The COVID-19 pandemic is one of the most serious global challenges to delivering affordable and equitable treatment to children with cancer we have witnessed in the last few decades. This Special Report aims to summarise general principles for continuing multi-disciplinary care during the SARS-CoV-2 (COVID-19) pandemic. With contributions from the leadership of the International Society for Paediatric Oncology (SIOP), Children’s Oncology Group (COG), St Jude Global programme and Childhood Cancer International, we have sought to provide a framework for healthcare teams caring for children with cancer during the pandemic. We anticipate the burden will fall particularly heavily on children, their families and cancer services in low- and middleincome countries. Therefore, we have brought together the relevant clinical leads from SIOPEurope, COG and SIOP-PODC (Pediatric Oncology in Developing Countries) to focus on the six most curable cancers that are part of the WHO Global Initiative in Childhood Cancer. We provide some practical advice for adapting diagnostic and treatment protocols for children with cancer during the pandemic, the measures taken to contain it (e.g. extreme social distancing) and how to prepare for the anticipated recovery period.
The paper can be found here.
Wilms Tumor (WT) or nephroblastoma is a highly curable childhood cancer with cure rates around 90% as shown by the SIOP Renal Tumour Study Group (SIOP-RTSG) and the Children’s Oncology Group (COG) (1). During the last decades treatment is stratified according to clinical (SIOP and COG) and molecular risk factors (COG) to avoid under- and overtreatment. This resulted in curing patients by minimizing acute toxicities and late effects and in avoiding as many relapses as possible. To provide this standard of care will be a specific challenge during the COVID-19 pandemic as the ability to deliver adequate diagnosis, treatment and supportive care for patients with WT will vary from country to country and even from region to region depending on the overload of the health care system caused by COVID-19.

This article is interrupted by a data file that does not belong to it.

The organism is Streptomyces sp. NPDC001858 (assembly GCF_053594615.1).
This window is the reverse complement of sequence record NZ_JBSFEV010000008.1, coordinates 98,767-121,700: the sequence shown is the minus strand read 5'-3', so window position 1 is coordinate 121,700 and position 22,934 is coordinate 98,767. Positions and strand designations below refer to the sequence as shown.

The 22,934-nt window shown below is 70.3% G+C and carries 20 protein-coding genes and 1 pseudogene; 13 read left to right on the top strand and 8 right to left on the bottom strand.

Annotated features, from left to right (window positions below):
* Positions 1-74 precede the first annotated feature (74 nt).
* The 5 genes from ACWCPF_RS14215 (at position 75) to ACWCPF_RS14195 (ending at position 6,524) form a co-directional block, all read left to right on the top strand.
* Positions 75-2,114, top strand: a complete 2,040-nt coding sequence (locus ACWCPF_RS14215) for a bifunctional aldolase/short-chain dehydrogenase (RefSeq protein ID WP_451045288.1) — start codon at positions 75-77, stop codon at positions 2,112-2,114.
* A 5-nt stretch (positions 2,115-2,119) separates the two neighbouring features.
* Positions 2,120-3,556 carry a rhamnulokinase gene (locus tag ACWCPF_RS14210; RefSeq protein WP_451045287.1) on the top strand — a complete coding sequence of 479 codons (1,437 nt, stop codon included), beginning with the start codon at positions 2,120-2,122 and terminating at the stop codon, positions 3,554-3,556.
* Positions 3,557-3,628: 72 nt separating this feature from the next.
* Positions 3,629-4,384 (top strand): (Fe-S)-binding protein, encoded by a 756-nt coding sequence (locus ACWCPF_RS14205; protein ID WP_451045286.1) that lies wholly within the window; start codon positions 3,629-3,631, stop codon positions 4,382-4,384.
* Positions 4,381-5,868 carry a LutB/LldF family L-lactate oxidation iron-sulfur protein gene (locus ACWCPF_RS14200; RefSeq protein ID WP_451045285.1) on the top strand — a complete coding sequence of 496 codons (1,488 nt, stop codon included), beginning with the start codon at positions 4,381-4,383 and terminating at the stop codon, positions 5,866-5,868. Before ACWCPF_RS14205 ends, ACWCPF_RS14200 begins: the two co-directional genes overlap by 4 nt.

WT in general is a fast growing tumor with a doubling time between 2 – 3 weeks (2). A comparison between UK and Germany showed that a delay in diagnosis between first symptoms and tumor diagnosis should be avoided (3). To avoid sedation of small children for MRI, a CT scan of the abdomen and the lung should be carried out as soon as clinical signs of a tumor mass in the abdomen are palpated and ultrasound shows a kidney tumor. Imaging studies need to be of high quality and should be performed at a pediatric cancer center. Exact staging at the time of diagnosis needs to rule out bilateral tumors, vena caval thrombus and metastatic disease to the lungs and / or liver. In pandemic circumstances or settings with more limited resources, consideration may be given to staging with US and Chest Xray (CXR). These provide less detail and it is known treatment based on CXR compared to CT findings results in inferior EFS (4). Nevertheless, whenever available thoracic CT should be done, as it may recognize COVID-19 infection in asymptomatic children and avoid spread of the infection by adopting adequate isolation of infected children. Bone and brain metastasis at diagnosis are rare and further imaging studies are only needed if there are specific symptoms or histology shows clear cell sarcoma (CSSK) or rhabdoid tumor of the kidney (RTK). Given the fast doubling time, patients with predisposition syndromes should maintain diagnostic imaging surveillance frequency, if feasible (5), (6), and parents should be taught how to examine the abdomen of the child for a mass. After discussion with parents, relaxation of the stringent frequency of follow up may be considered in patients with a predisposition syndrome with a relatively low risk of developing WT, balancing the risk of community or hospital exposure to COVID-19.
Start of Treatment